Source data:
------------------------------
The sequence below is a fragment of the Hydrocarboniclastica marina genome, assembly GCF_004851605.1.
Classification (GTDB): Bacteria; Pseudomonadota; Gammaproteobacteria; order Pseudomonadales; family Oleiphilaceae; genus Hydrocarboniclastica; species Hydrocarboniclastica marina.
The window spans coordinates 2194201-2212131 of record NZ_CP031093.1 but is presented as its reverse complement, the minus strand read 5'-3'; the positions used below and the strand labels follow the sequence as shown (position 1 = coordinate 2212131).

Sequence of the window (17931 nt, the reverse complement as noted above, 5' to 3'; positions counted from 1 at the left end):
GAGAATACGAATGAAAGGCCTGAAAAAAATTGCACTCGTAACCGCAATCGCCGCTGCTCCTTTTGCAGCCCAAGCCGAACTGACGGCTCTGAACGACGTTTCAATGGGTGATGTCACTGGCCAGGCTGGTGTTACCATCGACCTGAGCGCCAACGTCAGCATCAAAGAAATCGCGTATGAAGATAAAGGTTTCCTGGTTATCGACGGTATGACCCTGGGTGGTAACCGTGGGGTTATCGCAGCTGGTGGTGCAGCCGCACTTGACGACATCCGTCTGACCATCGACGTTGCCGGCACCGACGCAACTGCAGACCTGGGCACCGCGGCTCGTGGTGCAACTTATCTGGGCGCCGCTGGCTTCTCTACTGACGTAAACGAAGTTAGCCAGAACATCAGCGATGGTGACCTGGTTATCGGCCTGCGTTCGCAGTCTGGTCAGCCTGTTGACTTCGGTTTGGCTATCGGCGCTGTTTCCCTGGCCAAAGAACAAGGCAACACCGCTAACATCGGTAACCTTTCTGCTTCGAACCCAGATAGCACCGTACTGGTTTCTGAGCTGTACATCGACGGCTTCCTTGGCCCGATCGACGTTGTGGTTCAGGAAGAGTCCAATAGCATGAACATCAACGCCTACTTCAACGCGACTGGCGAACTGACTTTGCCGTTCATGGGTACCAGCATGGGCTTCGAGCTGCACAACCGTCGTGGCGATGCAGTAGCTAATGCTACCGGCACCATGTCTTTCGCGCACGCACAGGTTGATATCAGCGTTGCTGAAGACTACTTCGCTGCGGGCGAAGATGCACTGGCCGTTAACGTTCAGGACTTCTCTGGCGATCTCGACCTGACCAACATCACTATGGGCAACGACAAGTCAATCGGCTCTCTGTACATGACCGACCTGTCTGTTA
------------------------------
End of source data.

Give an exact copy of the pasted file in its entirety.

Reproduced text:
The sequence below is a fragment of the Hydrocarboniclastica marina genome, assembly GCF_004851605.1.
Classification (GTDB): Bacteria; Pseudomonadota; Gammaproteobacteria; order Pseudomonadales; family Oleiphilaceae; genus Hydrocarboniclastica; species Hydrocarboniclastica marina.
The window spans coordinates 2194201-2212131 of record NZ_CP031093.1 but is presented as its reverse complement, the minus strand read 5'-3'; the positions used below and the strand labels follow the sequence as shown (position 1 = coordinate 2212131).

Sequence of the window (17931 nt, the reverse complement as noted above, 5' to 3'; positions counted from 1 at the left end):
GAGAATACGAATGAAAGGCCTGAAAAAAATTGCACTCGTAACCGCAATCGCCGCTGCTCCTTTTGCAGCCCAAGCCGAACTGACGGCTCTGAACGACGTTTCAATGGGTGATGTCACTGGCCAGGCTGGTGTTACCATCGACCTGAGCGCCAACGTCAGCATCAAAGAAATCGCGTATGAAGATAAAGGTTTCCTGGTTATCGACGGTATGACCCTGGGTGGTAACCGTGGGGTTATCGCAGCTGGTGGTGCAGCCGCACTTGACGACATCCGTCTGACCATCGACGTTGCCGGCACCGACGCAACTGCAGACCTGGGCACCGCGGCTCGTGGTGCAACTTATCTGGGCGCCGCTGGCTTCTCTACTGACGTAAACGAAGTTAGCCAGAACATCAGCGATGGTGACCTGGTTATCGGCCTGCGTTCGCAGTCTGGTCAGCCTGTTGACTTCGGTTTGGCTATCGGCGCTGTTTCCCTGGCCAAAGAACAAGGCAACACCGCTAACATCGGTAACCTTTCTGCTTCGAACCCAGATAGCACCGTACTGGTTTCTGAGCTGTACATCGACGGCTTCCTTGGCCCGATCGACGTTGTGGTTCAGGAAGAGTCCAATAGCATGAACATCAACGCCTACTTCAACGCGACTGGCGAACTGACTTTGCCGTTCATGGGTACCAGCATGGGCTTCGAGCTGCACAACCGTCGTGGCGATGCAGTAGCTAATGCTACCGGCACCATGTCTTTCGCGCACGCACAGGTTGATATCAGCGTTGCTGAAGACTACTTCGCTGCGGGCGAAGATGCACTGGCCGTTAACGTTCAGGACTTCTCTGGCGATCTCGACCTGACCAACATCACTATGGGCAACGACAAGTCAATCGGCTCTCTGTACATGACCGACCTGTCTGTTA